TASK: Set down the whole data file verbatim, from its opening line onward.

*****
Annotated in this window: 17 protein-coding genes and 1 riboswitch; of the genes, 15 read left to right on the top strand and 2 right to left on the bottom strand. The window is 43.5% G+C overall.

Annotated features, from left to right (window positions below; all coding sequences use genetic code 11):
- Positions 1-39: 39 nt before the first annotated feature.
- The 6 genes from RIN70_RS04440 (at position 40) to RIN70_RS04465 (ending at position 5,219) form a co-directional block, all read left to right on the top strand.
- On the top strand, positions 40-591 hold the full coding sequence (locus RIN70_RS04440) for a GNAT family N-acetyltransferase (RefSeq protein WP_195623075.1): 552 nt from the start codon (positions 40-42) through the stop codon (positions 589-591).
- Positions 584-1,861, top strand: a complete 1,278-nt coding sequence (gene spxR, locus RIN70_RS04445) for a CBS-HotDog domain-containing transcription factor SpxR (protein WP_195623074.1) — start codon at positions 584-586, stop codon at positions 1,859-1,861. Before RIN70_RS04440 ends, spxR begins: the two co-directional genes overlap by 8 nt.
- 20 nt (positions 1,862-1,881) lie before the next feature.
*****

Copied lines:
Annotated in this window: 17 protein-coding genes and 1 riboswitch; of the genes, 15 read left to right on the top strand and 2 right to left on the bottom strand. The window is 43.5% G+C overall.

Annotated features, from left to right (window positions below; all coding sequences use genetic code 11):
- Positions 1-39: 39 nt before the first annotated feature.
- The 6 genes from RIN70_RS04440 (at position 40) to RIN70_RS04465 (ending at position 5,219) form a co-directional block, all read left to right on the top strand.
- On the top strand, positions 40-591 hold the full coding sequence (locus RIN70_RS04440) for a GNAT family N-acetyltransferase (RefSeq protein WP_195623075.1): 552 nt from the start codon (positions 40-42) through the stop codon (positions 589-591).
- Positions 584-1,861, top strand: a complete 1,278-nt coding sequence (gene spxR, locus RIN70_RS04445) for a CBS-HotDog domain-containing transcription factor SpxR (protein WP_195623074.1) — start codon at positions 584-586, stop codon at positions 1,859-1,861. Before RIN70_RS04440 ends, spxR begins: the two co-directional genes overlap by 8 nt.
- 20 nt (positions 1,862-1,881) lie before the next feature.